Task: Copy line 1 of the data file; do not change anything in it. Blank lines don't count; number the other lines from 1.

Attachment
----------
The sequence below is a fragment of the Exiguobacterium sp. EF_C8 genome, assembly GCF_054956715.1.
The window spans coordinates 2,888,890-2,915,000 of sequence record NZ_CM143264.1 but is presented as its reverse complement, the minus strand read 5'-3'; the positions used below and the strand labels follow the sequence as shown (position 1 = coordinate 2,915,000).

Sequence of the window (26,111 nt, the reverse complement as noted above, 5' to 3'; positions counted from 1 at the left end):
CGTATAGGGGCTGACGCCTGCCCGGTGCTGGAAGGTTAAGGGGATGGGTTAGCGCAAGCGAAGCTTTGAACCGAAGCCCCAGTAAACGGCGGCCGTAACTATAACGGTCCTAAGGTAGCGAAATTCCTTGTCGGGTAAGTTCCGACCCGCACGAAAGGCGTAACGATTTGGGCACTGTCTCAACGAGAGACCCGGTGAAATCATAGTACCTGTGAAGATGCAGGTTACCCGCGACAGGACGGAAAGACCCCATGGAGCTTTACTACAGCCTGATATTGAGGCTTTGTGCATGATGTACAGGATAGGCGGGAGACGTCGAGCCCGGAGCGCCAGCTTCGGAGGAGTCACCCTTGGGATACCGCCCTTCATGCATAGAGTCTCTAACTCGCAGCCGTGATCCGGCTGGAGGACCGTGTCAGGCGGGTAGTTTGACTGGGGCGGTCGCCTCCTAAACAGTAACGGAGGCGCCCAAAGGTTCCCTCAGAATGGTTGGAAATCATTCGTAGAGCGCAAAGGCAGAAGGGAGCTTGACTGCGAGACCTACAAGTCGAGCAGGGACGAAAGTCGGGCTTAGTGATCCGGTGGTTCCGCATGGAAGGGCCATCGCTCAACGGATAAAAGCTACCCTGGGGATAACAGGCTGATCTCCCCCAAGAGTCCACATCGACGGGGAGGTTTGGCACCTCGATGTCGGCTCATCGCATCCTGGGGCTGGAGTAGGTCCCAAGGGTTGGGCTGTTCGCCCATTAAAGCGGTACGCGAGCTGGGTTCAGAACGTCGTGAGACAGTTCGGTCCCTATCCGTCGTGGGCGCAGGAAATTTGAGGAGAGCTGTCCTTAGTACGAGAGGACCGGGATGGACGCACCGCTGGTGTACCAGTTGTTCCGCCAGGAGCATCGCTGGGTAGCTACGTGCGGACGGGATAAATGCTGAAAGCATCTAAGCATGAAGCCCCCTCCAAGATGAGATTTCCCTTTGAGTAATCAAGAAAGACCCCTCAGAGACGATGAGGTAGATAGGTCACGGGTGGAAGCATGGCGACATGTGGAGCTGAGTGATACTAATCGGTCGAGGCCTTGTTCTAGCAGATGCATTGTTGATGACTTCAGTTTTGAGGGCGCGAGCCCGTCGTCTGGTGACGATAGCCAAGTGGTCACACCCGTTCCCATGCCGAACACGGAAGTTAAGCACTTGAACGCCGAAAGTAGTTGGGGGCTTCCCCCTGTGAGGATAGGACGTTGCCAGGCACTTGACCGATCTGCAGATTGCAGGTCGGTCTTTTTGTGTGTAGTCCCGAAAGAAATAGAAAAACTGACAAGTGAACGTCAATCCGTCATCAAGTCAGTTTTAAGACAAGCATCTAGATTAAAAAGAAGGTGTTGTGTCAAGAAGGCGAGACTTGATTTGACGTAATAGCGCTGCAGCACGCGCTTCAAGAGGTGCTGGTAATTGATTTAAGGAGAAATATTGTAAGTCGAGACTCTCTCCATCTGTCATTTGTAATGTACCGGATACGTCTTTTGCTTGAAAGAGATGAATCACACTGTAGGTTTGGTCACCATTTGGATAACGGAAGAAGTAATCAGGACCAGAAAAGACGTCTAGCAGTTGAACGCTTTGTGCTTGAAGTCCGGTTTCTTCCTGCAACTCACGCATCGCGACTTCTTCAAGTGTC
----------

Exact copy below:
The sequence below is a fragment of the Exiguobacterium sp. EF_C8 genome, assembly GCF_054956715.1.